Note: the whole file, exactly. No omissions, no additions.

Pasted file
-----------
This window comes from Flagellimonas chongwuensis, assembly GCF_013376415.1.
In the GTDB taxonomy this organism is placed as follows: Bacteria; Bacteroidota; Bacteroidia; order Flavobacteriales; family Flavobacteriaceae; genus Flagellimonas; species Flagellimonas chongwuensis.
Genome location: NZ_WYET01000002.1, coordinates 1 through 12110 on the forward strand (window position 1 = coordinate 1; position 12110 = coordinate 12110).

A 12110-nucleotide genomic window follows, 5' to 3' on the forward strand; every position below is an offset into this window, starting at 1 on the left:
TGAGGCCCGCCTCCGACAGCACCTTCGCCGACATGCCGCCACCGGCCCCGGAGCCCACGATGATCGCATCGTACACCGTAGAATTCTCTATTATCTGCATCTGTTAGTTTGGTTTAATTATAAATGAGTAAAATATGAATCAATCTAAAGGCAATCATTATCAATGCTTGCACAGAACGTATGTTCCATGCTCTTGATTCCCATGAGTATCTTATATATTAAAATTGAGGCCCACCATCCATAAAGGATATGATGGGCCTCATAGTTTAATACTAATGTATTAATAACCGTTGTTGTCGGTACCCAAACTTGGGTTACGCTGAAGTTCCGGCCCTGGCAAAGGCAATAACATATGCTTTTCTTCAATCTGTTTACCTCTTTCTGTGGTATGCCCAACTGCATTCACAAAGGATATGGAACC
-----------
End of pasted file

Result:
This window comes from Flagellimonas chongwuensis, assembly GCF_013376415.1.
In the GTDB taxonomy this organism is placed as follows: Bacteria; Bacteroidota; Bacteroidia; order Flavobacteriales; family Flavobacteriaceae; genus Flagellimonas; species Flagellimonas chongwuensis.
Genome location: NZ_WYET01000002.1, coordinates 1 through 12110 on the forward strand (window position 1 = coordinate 1; position 12110 = coordinate 12110).

A 12110-nucleotide genomic window follows, 5' to 3' on the forward strand; every position below is an offset into this window, starting at 1 on the left:
TGAGGCCCGCCTCCGACAGCACCTTCGCCGACATGCCGCCACCGGCCCCGGAGCCCACGATGATCGCATCGTACACCGTAGAATTCTCTATTATCTGCATCTGTTAGTTTGGTTTAATTATAAATGAGTAAAATATGAATCAATCTAAAGGCAATCATTATCAATGCTTGCACAGAACGTATGTTCCATGCTCTTGATTCCCATGAGTATCTTATATATTAAAATTGAGGCCCACCATCCATAAAGGATATGATGGGCCTCATAGTTTAATACTAATGTATTAATAACCGTTGTTGTCGGTACCCAAACTTGGGTTACGCTGAAGTTCCGGCCCTGGCAAAGGCAATAACATATGCTTTTCTTCAATCTGTTTACCTCTTTCTGTGGTATGCCCAACTGCATTCACAAAGGATATGGAACC